APCF staff were concerned about changing the disinfectant used in APCF because of behavioural changes to animals that may occur from the novel odour of a new disinfectant introduced into the vivarium. But APCF staff realised that the current situation of a disinfectant which actively supported microbial growth was unacceptable.

APCF senior staff have therefore implemented a new Procedure for disinfecting cages and other items transferred into BSLII cabinets or ATS. It now requires spraying the outside surfaces of the item with 80% ethanol, 5% isopropyl alcohol, before placing inside the protected area of the BSLII cabinet or the ATS  and then once in the protected area wiping the wet surface with an autoclaved and one use ‘KimwipR’ (i.e. the ‘KimwipR’ must be disposed after wiping down the outside surface of the item). The new procedure can be read on the Policies and Procedures page of the InfoSite website

Floors of the vivarium will now be cleaned with scent-free VirkonR disinfectant. VirkonR has a broad spectrum of anti-microbicidal activity and it also has surfactant properties that help shift dirt from surfaces. Hence, it is an ideal floor cleaning chemical.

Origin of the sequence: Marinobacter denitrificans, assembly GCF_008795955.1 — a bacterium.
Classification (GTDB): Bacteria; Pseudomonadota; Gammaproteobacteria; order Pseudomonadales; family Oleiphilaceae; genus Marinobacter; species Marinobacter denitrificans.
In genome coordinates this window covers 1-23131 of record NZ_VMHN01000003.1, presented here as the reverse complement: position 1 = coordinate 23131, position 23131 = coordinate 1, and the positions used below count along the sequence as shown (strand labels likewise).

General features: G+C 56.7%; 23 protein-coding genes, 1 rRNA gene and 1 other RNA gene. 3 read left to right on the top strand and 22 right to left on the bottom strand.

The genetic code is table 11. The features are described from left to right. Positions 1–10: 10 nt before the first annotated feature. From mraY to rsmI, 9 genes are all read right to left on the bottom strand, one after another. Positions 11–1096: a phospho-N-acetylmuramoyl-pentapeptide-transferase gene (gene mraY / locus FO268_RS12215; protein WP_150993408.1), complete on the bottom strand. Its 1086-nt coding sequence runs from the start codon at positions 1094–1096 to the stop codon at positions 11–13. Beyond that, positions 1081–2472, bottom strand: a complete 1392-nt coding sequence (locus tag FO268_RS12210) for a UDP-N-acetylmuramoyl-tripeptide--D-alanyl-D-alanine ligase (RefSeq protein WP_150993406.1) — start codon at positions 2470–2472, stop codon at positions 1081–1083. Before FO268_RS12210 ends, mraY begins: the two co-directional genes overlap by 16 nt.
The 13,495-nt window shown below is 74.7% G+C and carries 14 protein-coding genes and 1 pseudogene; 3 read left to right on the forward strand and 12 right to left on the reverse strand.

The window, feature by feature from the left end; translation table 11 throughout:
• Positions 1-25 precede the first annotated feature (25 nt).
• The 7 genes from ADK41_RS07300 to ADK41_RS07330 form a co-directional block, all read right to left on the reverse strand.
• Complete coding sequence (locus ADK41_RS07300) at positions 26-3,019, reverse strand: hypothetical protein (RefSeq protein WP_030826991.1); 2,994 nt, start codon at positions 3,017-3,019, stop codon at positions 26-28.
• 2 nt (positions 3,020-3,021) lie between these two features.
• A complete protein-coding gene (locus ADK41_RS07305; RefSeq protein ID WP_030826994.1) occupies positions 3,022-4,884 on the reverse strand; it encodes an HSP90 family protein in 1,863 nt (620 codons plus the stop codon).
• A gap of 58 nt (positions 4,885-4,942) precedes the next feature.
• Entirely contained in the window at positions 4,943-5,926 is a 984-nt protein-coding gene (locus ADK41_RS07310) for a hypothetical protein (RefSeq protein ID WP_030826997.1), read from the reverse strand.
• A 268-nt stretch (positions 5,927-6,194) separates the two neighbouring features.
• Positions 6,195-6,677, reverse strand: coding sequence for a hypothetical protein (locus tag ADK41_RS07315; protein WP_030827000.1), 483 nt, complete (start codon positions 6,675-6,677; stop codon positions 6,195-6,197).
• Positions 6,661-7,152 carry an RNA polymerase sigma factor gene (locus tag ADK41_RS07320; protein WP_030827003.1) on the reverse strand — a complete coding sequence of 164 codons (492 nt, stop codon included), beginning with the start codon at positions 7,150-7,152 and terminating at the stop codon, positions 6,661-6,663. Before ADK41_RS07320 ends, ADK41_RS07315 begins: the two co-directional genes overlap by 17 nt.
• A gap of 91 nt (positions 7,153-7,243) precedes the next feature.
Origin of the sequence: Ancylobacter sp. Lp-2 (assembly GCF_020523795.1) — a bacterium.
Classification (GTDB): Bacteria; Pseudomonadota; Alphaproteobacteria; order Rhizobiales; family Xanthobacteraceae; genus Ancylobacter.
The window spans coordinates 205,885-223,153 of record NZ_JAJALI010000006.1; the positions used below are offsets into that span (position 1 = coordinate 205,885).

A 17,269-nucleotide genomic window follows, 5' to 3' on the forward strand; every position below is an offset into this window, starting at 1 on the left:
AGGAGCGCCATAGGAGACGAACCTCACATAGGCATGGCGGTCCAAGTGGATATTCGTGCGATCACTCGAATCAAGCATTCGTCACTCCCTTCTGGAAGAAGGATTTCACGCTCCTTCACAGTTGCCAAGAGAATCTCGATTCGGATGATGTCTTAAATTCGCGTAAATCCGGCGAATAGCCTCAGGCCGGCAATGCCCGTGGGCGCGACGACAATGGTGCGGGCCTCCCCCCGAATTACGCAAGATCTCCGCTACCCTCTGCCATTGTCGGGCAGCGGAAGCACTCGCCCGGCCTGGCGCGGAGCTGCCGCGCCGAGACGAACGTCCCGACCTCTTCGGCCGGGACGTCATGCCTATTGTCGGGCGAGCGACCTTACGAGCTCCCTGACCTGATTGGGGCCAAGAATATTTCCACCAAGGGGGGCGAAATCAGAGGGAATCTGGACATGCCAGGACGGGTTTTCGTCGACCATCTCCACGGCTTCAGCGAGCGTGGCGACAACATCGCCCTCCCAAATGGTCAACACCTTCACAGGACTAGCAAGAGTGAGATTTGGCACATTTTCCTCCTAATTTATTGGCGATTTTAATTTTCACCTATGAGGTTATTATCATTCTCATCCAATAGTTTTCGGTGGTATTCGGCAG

Antec (2003) A comparison of Virkon® versus Hypochlorite Antec (A DuPont Company) Human Health Technical Information Bulletin

Chan YF1, Abu Bakar S. (2005) Virucidal activity of Virkon S on human enterovirusMed J Malaysia. Jun;60(2):246-8.
Gasparini R, Pozzi T, Magnelli R, Fatighenti D, Giotti E, Poliseno G, Pratelli M, Severini R, Bonanni P, De Feo L. (1995)

Evaluation of in vitro efficacy of the disinfectant Virkon. Eur J Epidemiol. Apr;11(2):193-7

Moorer WR (2003) Antiviral activity of alcohol for surface disinfection. Int J Dent Hyg. Aug;1(3):138-42.

Rutala WA, Weber DJ, and the Healthcare Infection Control Practices Advisory Committee (2008) Guideline for Disinfection and Sterilization in Healthcare Facilities

van Engelenburg FA, Terpstra FG, Schuitemaker H, and Moorer WR, (2002) The virucidal spectrum of a high concentration alcohol mixture. J Hosp Infect 1(2):121-5.




Faculty, their students and professional and technical staff are reminded that they must keep abreast with Hong Kong laws involving animals, in particular, Cap 340 and Cap 169.

The Department of Health licence provides permission for researchers to conduct experiments on live animals and this permission extends only as far as the conditions of the researcher’s licence are obeyed. A breach of licence conditions leaves a researcher potentially liable for prosecution under Cap 169. Please ensure you precisely follow the conditions of your Dept. of Health licence.